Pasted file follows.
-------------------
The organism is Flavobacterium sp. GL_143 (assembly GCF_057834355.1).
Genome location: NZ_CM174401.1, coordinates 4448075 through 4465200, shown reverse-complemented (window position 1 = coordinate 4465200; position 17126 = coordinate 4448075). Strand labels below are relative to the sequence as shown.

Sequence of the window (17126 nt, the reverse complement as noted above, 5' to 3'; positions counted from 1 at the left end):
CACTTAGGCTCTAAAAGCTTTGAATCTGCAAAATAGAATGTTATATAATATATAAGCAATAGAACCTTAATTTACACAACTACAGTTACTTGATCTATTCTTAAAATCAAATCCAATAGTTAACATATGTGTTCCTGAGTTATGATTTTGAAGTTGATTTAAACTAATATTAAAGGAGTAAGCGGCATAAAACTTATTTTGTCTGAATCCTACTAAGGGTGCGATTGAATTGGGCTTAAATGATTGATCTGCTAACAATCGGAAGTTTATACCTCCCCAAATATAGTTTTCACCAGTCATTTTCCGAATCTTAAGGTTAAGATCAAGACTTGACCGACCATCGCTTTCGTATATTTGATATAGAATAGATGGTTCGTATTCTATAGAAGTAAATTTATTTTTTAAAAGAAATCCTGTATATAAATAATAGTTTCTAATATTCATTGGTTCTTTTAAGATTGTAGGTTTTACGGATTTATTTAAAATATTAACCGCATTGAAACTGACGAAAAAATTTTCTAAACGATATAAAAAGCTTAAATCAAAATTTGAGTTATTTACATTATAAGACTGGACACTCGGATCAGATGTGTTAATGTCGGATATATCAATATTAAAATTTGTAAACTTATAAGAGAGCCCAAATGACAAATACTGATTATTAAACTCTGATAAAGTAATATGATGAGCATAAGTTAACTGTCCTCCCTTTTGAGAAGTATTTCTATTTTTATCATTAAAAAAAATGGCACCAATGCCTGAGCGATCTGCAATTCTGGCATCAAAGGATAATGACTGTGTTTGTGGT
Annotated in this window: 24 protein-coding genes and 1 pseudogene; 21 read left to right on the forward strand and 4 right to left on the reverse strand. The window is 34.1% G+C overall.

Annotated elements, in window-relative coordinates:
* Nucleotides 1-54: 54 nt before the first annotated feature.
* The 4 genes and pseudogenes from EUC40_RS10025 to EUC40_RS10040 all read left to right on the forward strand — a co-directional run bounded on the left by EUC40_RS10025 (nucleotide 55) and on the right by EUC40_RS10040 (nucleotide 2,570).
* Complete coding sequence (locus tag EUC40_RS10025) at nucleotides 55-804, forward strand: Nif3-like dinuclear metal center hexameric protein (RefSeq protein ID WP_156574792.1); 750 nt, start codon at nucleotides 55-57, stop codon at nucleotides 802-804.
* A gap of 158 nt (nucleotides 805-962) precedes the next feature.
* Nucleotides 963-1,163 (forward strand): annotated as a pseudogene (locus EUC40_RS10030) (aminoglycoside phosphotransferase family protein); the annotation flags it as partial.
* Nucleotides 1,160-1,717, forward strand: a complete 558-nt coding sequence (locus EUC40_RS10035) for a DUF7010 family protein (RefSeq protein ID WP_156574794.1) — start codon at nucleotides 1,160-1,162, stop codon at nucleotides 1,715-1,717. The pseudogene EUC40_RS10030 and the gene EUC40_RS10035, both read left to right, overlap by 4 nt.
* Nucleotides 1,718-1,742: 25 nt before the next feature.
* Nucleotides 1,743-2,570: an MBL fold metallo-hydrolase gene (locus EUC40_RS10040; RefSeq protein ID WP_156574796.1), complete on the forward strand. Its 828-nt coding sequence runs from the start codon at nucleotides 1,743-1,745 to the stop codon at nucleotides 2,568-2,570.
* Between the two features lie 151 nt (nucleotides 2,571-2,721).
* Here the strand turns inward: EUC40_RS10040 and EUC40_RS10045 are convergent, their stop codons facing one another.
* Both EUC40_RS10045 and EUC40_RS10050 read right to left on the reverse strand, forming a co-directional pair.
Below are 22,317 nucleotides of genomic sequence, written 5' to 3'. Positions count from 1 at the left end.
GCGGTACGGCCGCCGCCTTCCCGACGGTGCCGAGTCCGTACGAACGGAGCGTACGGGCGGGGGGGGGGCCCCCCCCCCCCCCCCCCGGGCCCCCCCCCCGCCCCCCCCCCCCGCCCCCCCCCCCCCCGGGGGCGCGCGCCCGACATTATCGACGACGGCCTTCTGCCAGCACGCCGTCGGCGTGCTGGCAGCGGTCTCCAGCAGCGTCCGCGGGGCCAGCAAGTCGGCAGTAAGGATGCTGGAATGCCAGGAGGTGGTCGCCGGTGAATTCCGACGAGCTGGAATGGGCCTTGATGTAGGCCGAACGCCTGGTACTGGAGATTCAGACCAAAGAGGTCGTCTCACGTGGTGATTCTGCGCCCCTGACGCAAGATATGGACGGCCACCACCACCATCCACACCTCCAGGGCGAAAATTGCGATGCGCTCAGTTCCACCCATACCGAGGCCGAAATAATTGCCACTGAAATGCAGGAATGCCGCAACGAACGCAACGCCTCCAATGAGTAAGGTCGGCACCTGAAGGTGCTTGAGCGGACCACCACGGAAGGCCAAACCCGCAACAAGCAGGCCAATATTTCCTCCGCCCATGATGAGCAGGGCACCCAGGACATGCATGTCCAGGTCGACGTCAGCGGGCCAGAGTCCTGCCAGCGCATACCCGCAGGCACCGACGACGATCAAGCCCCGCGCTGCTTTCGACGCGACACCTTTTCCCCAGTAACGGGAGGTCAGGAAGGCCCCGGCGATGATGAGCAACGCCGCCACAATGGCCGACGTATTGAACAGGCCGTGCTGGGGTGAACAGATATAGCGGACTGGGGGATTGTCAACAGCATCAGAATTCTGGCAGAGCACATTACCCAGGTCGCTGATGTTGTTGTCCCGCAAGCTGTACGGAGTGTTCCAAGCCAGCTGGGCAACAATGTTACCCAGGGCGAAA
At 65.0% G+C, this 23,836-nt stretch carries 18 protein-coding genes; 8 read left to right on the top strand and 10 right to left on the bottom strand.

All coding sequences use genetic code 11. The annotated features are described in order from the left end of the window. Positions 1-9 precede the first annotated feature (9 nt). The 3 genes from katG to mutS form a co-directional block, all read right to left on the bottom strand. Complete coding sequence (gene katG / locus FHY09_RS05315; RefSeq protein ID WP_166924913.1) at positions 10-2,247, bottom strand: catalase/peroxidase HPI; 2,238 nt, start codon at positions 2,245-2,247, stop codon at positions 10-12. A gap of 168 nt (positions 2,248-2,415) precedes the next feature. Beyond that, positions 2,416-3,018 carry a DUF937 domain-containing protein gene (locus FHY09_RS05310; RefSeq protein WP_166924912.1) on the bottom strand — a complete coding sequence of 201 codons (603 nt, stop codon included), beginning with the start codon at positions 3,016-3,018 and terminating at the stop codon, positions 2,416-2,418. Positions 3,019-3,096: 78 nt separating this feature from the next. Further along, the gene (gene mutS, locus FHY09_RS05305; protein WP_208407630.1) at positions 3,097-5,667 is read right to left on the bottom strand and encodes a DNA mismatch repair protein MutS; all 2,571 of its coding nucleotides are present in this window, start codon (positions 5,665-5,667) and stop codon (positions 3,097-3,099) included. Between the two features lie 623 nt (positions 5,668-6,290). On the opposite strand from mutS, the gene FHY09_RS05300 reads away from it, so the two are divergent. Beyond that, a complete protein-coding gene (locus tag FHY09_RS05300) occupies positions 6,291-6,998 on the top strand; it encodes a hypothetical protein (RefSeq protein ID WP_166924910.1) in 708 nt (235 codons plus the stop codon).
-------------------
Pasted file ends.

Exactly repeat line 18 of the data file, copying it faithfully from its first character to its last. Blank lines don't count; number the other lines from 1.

Below are 22,317 nucleotides of genomic sequence, written 5' to 3'. Positions count from 1 at the left end.